Designing a new home or a once-in-a-lifetime renovation should be an exciting experience. The first step in the design process is programming, or the process of discovery. The initial conversation focuses on identifying the homeowner’s vision, goals, and priorities (how many rooms? What size? Who will use it? How will it be used?), while being sensitive to the site, the surrounding area, and the natural environment. The site can determine the form the home takes (and costs). This phase will also include time to discuss budget goals and expectations.
Schematic design—or the rough sketches (produced by hand and combined with 3D CAD imaging)—is focused on defining the direction, the goals, and project scope. The sketches illustrate the general arrangement of rooms and of the house on the site. The sketches aren’t “finished” construction documents, they’re meant to show potential options. This phase also includes identifying challenges and opportunities. Typically this will include plans, exterior views, and other work that explores the overall design ideas of the project. The active engagement of you, the client, is critical so that you and your architect are on the same page about what you want. We have the training and skills to develop and refine a vision of the completed project that you can see and understand. We’re experts at helping you visualize the big picture and the smaller steps necessary between concept and completion. We design in 3D CAD software (Revit) to help you visualize direction and choices from the start.
This phase is all about refinement, exploration, and researching the components required to satisfy the project goals. The finer details—finishes, mechanical, lighting, electrical, and conceptual structural systems—are clearly illustrated, as well as exterior and interior elevations. At this phase, we strike a balance between aesthetic beauty and structural safety. Before going on to the next stage, the architect will ask for your design approval.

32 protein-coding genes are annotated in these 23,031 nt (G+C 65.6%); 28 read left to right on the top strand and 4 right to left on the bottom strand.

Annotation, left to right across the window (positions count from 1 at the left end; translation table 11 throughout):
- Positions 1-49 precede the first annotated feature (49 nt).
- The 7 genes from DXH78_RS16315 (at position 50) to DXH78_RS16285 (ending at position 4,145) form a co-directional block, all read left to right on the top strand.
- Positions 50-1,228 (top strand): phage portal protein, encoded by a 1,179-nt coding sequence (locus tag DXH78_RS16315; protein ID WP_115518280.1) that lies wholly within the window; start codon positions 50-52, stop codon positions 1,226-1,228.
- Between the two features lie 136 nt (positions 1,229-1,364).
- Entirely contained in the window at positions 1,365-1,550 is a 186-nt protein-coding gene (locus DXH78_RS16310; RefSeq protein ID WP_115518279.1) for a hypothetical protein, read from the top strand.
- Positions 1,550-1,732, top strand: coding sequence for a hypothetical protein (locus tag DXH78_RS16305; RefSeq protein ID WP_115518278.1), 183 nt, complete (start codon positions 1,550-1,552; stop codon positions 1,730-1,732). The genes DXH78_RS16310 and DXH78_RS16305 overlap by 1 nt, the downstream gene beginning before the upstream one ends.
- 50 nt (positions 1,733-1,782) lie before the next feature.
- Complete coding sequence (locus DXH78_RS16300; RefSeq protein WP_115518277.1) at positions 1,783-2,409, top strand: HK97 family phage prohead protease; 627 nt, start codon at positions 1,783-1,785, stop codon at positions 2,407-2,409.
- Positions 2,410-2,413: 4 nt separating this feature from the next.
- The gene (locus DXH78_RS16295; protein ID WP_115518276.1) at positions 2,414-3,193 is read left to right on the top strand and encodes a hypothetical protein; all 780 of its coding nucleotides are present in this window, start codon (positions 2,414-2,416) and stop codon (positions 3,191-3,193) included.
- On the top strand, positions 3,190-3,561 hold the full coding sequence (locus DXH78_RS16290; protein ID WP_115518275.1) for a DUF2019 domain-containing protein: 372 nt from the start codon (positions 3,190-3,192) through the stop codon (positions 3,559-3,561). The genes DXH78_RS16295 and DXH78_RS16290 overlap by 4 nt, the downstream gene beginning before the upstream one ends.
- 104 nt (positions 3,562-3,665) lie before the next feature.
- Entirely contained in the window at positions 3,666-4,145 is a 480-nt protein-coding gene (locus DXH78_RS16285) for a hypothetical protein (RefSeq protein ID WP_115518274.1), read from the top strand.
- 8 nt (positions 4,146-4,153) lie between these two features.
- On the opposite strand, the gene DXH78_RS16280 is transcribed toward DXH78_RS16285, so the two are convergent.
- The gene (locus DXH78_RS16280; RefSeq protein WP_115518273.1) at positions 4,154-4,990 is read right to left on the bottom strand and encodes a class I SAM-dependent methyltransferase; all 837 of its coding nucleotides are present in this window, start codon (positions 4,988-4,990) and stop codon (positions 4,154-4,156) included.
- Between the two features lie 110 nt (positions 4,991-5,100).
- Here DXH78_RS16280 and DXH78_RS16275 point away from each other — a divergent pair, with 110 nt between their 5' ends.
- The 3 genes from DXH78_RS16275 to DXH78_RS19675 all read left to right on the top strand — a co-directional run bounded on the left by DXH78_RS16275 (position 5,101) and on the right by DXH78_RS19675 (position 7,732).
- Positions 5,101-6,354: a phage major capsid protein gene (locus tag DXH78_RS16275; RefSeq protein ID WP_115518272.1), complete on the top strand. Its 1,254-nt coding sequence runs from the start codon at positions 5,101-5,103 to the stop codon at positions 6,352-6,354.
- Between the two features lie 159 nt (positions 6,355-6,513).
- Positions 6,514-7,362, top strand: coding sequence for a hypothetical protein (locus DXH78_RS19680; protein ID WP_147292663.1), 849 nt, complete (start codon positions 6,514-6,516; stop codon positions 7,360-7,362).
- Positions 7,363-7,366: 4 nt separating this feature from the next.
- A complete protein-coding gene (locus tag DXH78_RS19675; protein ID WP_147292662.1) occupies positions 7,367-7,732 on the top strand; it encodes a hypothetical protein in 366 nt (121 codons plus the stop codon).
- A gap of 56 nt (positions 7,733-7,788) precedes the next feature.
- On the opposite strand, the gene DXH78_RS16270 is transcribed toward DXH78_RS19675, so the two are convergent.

Construction documents are the graphic drawings and written specifications of how things are to be built—these drawings will be submitted for permit approval and will be what's used to build the project. These documents will also clarify the quality and level of craftsmanship applied to the project at hand. During this phase, you should start visiting manufacturers and suppliers to select materials.
Architects can help a client find qualified contractors—they’ve had experience working with different builders and can assess firsthand the quality of work they do. Selecting a contractor may occur during an earlier phase, or after the construction documents are completed. Prospective contractors will need bidding documents, which the architect will prepare. The key to a successful project is good communication and a team effort between the client, architect and builder, so meeting as a team and open a dialogue between every party involved is essential. In this phase, the architect helps the client evaluate bids, clarify questions, define schedules, and coordinate contracts.
In this phase, the architect makes site visits as defined in the contract, works with the contractor to coordinate construction, and represents your interests through completion of the project. This phase is when the drawings become physical reality. Architects can also provide construction administration services, keeping the project on track, on time, and within budget. As a collaborative process, you and your architect can determine what services outlined above are appropriate for your budget and project. With thoughtful evaluation and design, we strive to meet—and exceed—your expectations.
Since the amount of time a project takes is relative to each client and their particular needs and circumstances, we typically charge by the hour. In certain circumstances we work on a percentage of construction cost or fixed fee basis.
We incur out-of-pocket expenses on projects for copying, postage, etc. which are itemized separately from fees for services. Consultant engineering services, when needed, are an additional cost. We receive a retainer payment to begin work on a project. Invoices are issued monthly, and payment is due upon receipt.
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